Thursday, December 29, 2005

Tim-Elvis speaks

this is an audio post - click to play

I think I still prefer typing to actually speaking. But hey, never let it be said Tim-Elvis doesn't step up to a new challenge.

My New Year's resolutions

"[Do not] make vetulas, [little figures of the Old Woman], little deer or
iotticos or set tables [for the house-elf, compare at Puck] at night or exchange
New Year gifts or supply superfluous drinks [another Yule custom]."
--the vita of St. Eligius written by his companion Ouen
I'm not sure what that quote means, but it has something to do with the traditions of 7th century druids in Flanders and the Netherlands of exchanging gifts at the new year. Apparently this pissed off St. Eligius (probably because he was Christian and none of the druids were giving him gifts).

Which leads to my list of resolutions for the New Year (bloggers seem to really love lists):
  1. I resolve to avoid creating lists in my blog.
  2. I resolve not to wear purple or purple and green tights (in public).
  3. I resolve not to use those cute little shortcut symbols that people seem to like to use in e-mails and instant messaging (I don't resolve not to publicly ridicule those who do ;)
  4. I resolve not to make fun of happy people (unless, of course, it makes them happy).
  5. I resolve not to watch reruns of the New Gilligan's Island, the Biggest Loser, the Bachelor, Beauty and the Geek or the Apprentice.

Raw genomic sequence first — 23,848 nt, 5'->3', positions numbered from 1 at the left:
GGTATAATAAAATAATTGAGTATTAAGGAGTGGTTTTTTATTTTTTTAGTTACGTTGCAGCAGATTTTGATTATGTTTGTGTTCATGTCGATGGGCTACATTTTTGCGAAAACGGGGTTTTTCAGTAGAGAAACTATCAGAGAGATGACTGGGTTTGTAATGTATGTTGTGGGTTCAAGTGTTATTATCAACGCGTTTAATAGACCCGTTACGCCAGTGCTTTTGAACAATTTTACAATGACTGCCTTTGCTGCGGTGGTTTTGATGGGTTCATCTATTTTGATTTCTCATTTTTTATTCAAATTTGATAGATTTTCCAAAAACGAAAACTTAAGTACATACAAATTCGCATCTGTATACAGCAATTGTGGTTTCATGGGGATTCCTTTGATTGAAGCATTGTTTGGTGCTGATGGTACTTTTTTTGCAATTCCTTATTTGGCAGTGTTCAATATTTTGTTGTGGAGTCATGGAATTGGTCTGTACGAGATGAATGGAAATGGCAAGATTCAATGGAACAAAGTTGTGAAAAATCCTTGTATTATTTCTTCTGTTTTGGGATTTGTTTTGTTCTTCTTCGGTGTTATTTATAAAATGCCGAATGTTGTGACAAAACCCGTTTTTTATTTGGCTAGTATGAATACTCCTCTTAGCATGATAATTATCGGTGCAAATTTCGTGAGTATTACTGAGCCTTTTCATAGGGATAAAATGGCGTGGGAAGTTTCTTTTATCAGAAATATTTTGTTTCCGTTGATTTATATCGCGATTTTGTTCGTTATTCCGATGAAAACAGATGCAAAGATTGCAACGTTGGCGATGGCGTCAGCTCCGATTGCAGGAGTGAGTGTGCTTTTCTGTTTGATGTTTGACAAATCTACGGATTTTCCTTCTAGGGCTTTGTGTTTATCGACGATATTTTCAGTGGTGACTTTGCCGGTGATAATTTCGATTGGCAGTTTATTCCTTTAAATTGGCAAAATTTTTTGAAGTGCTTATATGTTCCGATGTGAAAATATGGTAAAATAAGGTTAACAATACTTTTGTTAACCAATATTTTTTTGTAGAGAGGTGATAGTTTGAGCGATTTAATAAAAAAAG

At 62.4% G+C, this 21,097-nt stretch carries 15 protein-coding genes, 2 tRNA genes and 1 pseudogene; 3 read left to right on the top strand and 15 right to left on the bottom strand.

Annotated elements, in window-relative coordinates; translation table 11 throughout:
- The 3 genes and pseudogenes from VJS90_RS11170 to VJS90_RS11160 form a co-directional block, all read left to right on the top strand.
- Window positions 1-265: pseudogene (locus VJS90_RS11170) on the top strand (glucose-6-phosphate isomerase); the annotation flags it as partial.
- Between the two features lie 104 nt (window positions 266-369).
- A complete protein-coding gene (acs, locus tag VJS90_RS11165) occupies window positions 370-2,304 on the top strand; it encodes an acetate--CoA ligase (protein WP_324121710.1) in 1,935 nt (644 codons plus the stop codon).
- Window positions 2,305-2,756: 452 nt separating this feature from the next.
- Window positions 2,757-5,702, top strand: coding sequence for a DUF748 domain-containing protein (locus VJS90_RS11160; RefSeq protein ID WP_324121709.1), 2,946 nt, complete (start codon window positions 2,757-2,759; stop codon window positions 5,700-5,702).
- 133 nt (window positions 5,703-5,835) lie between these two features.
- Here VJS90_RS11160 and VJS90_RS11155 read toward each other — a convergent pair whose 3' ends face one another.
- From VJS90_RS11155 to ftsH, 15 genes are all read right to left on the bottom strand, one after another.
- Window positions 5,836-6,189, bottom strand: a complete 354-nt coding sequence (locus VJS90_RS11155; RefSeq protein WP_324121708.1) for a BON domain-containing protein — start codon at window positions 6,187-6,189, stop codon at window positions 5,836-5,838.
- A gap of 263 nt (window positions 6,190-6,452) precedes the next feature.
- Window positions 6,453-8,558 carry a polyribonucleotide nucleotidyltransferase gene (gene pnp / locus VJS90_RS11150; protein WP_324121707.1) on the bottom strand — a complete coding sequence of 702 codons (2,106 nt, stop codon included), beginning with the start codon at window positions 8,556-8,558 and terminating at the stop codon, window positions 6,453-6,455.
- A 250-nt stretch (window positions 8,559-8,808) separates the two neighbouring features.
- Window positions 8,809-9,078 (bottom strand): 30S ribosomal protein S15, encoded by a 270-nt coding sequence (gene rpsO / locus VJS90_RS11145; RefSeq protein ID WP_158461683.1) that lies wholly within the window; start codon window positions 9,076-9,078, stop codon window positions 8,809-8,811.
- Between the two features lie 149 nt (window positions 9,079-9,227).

6. I resolve not to whine about no one reading my blog.
  7. I resolve not to forward e-mails with cute photos or lists to anyone I really know very well.
  8. I resolve not to use more than eight Photoshopped images with my face on other people's bodies in any single blog entry.
  9. I resolve not to have a mullet.
  10. I resolve to blog about world peace, politics, injustice and my own personal opinions about stuff I know nothing about...NOT :)
  11. I resolve to avoid digressing in my blog. But did you ever notice that the word, "digress" is made up of the words, "dig" and "ress." Not that "ress" is actually a word. Unless you can't pronounce the letter "l" and then "ress" could mean "less" and then "dig" and "less" makes sense. Because "diglessing" could imply that you shouldn't dig too far into minutia on a subject and wander off topic...anyway...
  12. I resolve to do my best, to do my duty to God and my country, to be Square and obey the laws of the pack. Actually that was something I resolved when I was a Cub Scout. I don't really buy into that crap anymore.

I think that's about all the resolutions I can deal with for one year. Anyway, I hope everyone has a Happy New Year. Don't do anything I wouldn't do. ;) LOL :(


Wednesday, December 28, 2005

What's wrong with this picture?

First, I want to clarify that I despise the teletubbies. This has nothing to do with Jerry Falwell thinking Tinky Winky is gay because he is lavender. That's just dumb.

I don't like Barney either. But now it is cliche (or is it passe) not to like Barney.

But back to the teletubbies. I am convinced that they originally were the Banana Splits created by Hanna Barbera in 1968:

I am also convinced that the Banana Splits first evolved (or deevolved) into the 80s group DEVO:

Devo could only muster a couple of hit songs, so they drifted back to children's entertainment and became the teletubbies.

This is just my theory.

But I really don't like the teletubbies.

Monday, December 26, 2005

A Tim-Elvis Christmas: A photo story

Yes, it was a an old fashioned Christmas at the H**** home this year. Tess and I rose early to unwrap gifts.

The cats got into the spirit of the season and helped distribute packages.

Everyone got dressed up in in new Christmas finery.

A chef at heart, I was particularily thrilled with my new 600-watt, Cuisinart blender .